• Measurement, collapse and entanglement are the same thing : https://www.youtube.com/watch?... [youtube.com]

        • by Anonymous Coward

          Yes. In a quantum computation, you want to set your qubits in an initial entangled state and let the computation "run". At the end of the computation, you will read the qubits, thus collapsing the state of your qubits (measure or collapse, same thing).

          Now what is very very important is that while the computation is running, the qubits need to stay entangled. If a photon (or anything else for that matter) passes through your qubit gate and collapses the entanglement, you will not read any useful results out

  • So we can try and factor 0,1,2 and 3?

    • by Anonymous Coward

      in case you need 0,1,2 or 3 factored really, reaaly fast.

      Science, huh?

  • Translation ... (Score:5, Interesting)

    by DrJimbo ( 594231 ) on Tuesday October 06, 2015 @01:53PM (#50672561)

    The real problem with quantum computers is noise and decoherence. To make a practical quantum computer you need three things:

    1) Qubits thare are very loosely coupled with the environment so they have a long decoherence time
    2) A way of coupling these qubits to each other without destroying (1).
    3) A way of reading from and writing to qubits without destroying (1) or (2).

    I *think* this paper claims to have solved (2) and (3). I believe (1) had previously been solved by the use of electron spin with atoms of Silicon-28 which this paper uses as well. Do a search for "qubit silicon 28". I think a saw a measured decoherence time of 200 microseconds. This would mean that a calcuation would need to be completed in well under this time in order to not get swamped out by noise from the environment.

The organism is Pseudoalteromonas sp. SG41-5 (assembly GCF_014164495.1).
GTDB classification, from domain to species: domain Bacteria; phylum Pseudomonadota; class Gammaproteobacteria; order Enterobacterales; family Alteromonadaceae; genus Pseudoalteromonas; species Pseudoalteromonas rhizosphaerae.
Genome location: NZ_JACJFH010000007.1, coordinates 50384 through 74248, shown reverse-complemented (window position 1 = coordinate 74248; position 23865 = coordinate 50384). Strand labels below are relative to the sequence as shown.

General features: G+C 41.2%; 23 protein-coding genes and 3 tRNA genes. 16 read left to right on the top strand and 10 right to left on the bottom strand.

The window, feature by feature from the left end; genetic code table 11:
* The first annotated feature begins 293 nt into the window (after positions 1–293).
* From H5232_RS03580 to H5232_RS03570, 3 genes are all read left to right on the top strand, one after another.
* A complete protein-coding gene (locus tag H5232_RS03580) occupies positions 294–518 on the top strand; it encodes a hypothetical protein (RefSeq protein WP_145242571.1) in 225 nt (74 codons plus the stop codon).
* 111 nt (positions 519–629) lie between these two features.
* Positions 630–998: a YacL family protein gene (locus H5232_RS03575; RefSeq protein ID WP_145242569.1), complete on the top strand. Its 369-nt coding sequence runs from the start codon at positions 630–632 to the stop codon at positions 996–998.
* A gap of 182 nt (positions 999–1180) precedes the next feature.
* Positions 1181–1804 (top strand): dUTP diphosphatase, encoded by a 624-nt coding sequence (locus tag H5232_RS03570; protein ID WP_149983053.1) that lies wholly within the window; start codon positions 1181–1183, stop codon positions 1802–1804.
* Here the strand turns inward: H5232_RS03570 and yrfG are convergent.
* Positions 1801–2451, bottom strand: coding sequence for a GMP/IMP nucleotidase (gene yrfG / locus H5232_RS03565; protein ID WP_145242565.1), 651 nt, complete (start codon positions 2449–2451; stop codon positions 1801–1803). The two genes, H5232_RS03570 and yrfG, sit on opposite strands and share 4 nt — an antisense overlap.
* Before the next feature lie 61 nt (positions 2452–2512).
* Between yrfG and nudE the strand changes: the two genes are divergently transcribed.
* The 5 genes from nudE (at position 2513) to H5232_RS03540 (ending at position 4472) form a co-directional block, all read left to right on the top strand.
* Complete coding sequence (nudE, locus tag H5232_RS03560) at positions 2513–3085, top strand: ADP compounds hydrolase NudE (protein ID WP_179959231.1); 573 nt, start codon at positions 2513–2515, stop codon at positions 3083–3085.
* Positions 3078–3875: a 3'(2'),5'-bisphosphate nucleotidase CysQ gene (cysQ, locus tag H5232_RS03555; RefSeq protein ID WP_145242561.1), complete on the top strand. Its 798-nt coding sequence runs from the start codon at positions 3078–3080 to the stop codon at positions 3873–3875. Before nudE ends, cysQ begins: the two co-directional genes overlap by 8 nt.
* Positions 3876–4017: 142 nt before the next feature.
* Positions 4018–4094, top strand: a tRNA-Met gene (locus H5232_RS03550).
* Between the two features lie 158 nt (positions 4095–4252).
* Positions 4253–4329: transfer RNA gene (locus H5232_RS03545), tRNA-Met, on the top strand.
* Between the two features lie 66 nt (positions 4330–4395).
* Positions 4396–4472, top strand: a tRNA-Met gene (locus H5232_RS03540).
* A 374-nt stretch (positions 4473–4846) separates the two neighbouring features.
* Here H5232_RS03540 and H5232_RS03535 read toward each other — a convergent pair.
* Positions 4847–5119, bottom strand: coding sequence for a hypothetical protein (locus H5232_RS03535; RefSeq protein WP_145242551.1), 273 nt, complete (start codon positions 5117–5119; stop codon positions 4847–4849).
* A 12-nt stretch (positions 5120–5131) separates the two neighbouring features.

• by Anonymous Coward on Tuesday October 06, 2015 @02:10PM (#50672699)

      So if all these problems are solved why are they wasting their time publishing a paper instead of taking over the world?

      • by DrJimbo ( 594231 )

        From the fine article:

        Dzurak noted that that the team had recently "patented a design for a full-scale quantum computer chip that would allow for millions of our qubits, all doing the types of calculations that we've just experimentally demonstrated."

        He said that a key next step for the project is to identify the right industry partners to work with to manufacture the full-scale quantum processor chip.

        ISTM that if you want to find the right industry partners and avoid a lot of "it can't be done" BS, there are worse ways than first publishing a paper in a prestigious journal.

    • So... does this mean I learned binary for nothing?
      • by DrJimbo ( 594231 )

        So... does this mean I learned binary for nothing?

        Sometimes it does mean that and sometimes it doesn't mean that.

        • So... does this mean I learned binary for nothing?

          Sometimes it does mean that and sometimes it doesn't mean that.

          Are you Shor?